The electricity sector is one of the largest carbon emitters in Europe. To control these emissions, economic instruments such as emissions trading, taxes and various voluntary agreements are increasingly being considered. However, electricity systems in Europe are diverse between different countries, appropriate policies may differ widely, and similar instruments may have different effects in different countries. This study aims first to define the various economic policy instruments being used or considered in the electricity sector, including the point of application and protection measures such as border adjustments. Secondly, it describes the main characteristics of the major European electricity sectors, including the different generation mixes and options, and divergent policy cultures. Thirdly, conclusions are drawn concerning the instruments likely to be developed, both on national and EU level, their potential impact, and the potential interactions of different instruments within and between countries, including issues relating to international electricity and emissions trading.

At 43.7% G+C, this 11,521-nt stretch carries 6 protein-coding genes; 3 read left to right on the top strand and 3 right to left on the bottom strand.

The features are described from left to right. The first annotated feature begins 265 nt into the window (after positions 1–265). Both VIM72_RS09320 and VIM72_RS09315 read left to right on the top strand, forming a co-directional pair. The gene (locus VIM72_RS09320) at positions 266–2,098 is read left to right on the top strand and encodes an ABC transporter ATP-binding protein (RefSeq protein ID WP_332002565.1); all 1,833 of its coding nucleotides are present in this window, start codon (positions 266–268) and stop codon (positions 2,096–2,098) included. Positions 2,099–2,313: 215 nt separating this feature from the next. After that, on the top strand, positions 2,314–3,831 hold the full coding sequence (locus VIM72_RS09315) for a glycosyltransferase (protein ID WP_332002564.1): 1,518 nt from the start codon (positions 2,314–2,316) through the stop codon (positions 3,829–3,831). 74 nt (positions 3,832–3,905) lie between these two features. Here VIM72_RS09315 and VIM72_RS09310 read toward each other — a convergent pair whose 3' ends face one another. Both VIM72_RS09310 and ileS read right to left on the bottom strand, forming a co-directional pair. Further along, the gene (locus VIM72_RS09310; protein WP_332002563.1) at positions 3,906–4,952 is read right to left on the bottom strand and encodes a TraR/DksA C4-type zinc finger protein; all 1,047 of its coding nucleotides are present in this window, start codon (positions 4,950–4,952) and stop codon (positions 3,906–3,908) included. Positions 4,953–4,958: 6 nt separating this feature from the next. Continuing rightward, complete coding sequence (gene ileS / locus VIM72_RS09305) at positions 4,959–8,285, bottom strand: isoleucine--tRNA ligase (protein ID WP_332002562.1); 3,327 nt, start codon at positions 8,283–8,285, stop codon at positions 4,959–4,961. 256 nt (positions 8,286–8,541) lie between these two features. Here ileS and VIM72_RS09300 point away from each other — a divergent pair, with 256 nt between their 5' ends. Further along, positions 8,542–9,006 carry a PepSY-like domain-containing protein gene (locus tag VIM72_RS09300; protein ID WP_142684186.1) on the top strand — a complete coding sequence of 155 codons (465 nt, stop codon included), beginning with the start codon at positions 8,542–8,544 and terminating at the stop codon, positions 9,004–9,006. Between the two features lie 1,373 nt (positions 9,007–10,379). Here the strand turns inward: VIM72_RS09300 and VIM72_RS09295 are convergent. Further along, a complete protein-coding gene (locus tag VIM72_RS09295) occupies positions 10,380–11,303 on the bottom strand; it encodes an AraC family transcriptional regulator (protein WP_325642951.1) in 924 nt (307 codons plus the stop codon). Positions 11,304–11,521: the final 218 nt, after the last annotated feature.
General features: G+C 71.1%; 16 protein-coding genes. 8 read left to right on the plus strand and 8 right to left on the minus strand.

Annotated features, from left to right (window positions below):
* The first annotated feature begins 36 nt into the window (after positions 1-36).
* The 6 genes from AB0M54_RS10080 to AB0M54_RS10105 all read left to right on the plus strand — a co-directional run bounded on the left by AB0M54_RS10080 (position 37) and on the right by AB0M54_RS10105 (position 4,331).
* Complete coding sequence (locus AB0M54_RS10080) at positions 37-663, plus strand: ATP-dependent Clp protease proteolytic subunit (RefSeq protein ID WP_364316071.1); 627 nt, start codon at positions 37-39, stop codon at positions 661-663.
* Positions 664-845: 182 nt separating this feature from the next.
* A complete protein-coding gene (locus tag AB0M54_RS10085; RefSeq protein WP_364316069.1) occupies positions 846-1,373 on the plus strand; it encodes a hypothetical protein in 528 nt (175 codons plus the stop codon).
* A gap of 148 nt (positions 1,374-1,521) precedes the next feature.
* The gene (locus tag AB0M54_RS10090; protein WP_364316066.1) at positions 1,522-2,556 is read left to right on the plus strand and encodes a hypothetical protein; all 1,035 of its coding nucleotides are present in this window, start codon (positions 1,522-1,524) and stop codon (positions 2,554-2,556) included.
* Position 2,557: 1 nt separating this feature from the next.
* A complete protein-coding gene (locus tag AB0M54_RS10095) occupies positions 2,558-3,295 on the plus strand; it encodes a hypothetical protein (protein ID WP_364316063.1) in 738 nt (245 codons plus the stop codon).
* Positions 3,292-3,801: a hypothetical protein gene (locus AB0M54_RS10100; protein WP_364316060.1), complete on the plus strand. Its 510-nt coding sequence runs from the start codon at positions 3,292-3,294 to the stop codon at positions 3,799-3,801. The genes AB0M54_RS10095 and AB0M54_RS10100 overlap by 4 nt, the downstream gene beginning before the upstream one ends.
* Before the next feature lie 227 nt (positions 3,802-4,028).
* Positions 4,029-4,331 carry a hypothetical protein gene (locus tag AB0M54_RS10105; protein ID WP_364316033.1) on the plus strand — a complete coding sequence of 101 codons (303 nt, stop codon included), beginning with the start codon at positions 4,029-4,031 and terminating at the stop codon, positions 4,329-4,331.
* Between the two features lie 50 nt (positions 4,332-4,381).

|Publisher:||Taylor & Francis|
|Product dimensions:||5.50(w) x 8.00(h) x 0.99(d)|
About the Author
Christiaan Vrolijk is a research fellow in the Energy and Environment Programme at the Royal Institute of International Affairs.
Table of Contents
List of Figures, Tables and Boxes * Foreword by Charles Nicholson * Preface * Acknowledgements * About the Authors * Acronyms and Abbreviations * Executive Summary * Part I: Climate Change and Economic Policy Instruments - Climate Change and the Power Industry * The Kyoto Protocol Mechanisms * The Policy Framework in Europe * Economic Instruments for European Electricity * Part II: Case Studies of European Sectors - Introduction * Denmark * France * Germany * Italy * The Netherlands * United Kingdom * Part III: Interactions, Implications and Conclusions - National Climate Change in Europe * Reconciling Climate Change and the Market * Summary and Conclusions * Appendix 1: Key Articles of the Framework Convention and Kyoto Protocol * Appendix 2: Some Issues from the Bonn Agreement (decision 5/CP.6)